8. Jun 25, 2017 #8

    FritzW

    FritzW

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    A Dremel tool cost about the same as a good table saw blade. If it goes bad throw it away and get a new one.

    ...this from the guy who's had the same two Dremel tools for almost 30 years :gig:
     
  9. Jun 25, 2017 #9

    BJC

    BJC

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    I periodically vacuum out the fiberglass dust from my second Dremel. It seems to have helped it last longer than the first.


    BJC
     
  10. Jun 25, 2017 #10

    Pops

    Pops

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    My wife bought my first Dremel in about the mid 60's , it lasted about 20 years, the second dremel about 15 years , the third dremel about 8 years , the fourth dremel about 4 years. I'm about Dremeled out.
     
  11. Jun 26, 2017 #11

    choppergirl

    choppergirl

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    I never had any attraction to or use for Dremel tools whatsoever. My sister was sold on them though and had a big set. I borrowed it one time to make one side of a ring I had made from a Vandium Steel 3/4" socket (the same kind you wrench on your car with in your toolbox) match exactly the other side and smooth the inside ridges a bit.

    I gave the ring to a friend since I don't wear them who promptly threw it away (in some body of water in Coventry, England) like an idiot when she felt like she had some kind of friendship falling out with me in her brain... but I still have the piece of socket I cut off which is how I can tell you it was 3/4" and fit my finger just fine... if you ask me what my ring size is... it's 3/4" socket :)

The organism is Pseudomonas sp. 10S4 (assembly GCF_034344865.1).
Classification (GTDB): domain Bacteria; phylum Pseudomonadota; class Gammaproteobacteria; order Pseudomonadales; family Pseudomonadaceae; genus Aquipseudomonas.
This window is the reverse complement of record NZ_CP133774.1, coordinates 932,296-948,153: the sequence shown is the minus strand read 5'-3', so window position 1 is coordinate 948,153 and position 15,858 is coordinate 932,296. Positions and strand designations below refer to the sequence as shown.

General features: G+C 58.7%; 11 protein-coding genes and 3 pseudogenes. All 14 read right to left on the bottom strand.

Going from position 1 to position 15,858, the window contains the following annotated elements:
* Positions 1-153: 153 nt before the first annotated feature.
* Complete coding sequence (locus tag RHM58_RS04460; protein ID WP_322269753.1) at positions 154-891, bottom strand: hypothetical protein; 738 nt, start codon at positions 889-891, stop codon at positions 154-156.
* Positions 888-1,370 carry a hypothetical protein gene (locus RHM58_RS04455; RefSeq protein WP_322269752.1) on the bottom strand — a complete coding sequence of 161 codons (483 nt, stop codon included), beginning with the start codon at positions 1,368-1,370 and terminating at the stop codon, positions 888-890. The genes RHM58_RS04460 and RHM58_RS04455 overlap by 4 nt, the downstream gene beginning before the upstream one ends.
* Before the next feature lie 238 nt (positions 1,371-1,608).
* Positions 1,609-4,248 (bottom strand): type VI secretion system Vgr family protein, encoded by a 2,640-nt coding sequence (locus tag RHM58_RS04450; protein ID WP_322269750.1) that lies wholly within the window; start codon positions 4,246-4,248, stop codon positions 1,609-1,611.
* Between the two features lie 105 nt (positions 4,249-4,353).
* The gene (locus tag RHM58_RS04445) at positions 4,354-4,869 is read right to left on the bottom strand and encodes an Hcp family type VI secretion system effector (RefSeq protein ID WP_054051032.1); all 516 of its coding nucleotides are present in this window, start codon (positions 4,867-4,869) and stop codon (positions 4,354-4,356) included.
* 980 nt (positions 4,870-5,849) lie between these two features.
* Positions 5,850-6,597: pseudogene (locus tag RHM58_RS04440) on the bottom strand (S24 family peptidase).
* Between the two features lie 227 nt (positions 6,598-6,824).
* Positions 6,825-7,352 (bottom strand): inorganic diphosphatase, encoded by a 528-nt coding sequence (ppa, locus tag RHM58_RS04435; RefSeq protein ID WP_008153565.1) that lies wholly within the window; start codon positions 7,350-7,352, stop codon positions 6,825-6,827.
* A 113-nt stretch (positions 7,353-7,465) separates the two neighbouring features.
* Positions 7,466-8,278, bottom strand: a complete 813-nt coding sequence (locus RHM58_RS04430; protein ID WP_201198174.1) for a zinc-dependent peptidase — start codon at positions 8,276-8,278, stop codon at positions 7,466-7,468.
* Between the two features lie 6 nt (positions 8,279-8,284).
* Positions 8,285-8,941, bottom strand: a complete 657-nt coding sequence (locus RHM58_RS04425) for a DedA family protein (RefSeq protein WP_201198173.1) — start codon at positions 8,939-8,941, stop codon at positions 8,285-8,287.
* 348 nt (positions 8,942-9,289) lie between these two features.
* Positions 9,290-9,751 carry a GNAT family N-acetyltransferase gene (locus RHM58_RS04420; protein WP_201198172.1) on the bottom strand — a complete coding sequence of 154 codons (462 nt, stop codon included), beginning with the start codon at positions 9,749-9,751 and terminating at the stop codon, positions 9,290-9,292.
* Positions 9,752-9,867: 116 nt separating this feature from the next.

It looks gold in the picture of an ebook cover I made... from reflection off the gold foil foam board behind it, but it's Vanadium steel (the same stuff used in Ford Model T frames):

    BookCover - The Ring.jpg

    Lots of Showers of Sparks in my kitchen sink cutting the end of the socket off with an alluminum oxide cut off wheel.. I felt like some kind of volcano god or Dwarf under a mountain fabricating the one true ring...

    First and last time I'll probably ever have use for a Dremel. Unless maybe I wanted to perform dentistry on myself?

    Someone gave me a much bigger tool than a Dremel they couldn't figure out how to use called a RotoZip, which is probably the most dangerous tool I own. That high speed torquee SOB gets away from you and it will take some fingers with it, esp. with a razor sharp router bit on it.
     
    Last edited: Jun 26, 2017
  12. Jun 26, 2017 #12

    gtae07

    gtae07

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    I think I've torn up the bearings in my Dremel trying to use it like a router (I chucked up a 1/8in endmill and put the router cage on it to cut some access panels a couple years ago). I wish I could just buy a replacement motor/bearing assembly but the tool model is discontinued and I haven't found a suitable replacement yet.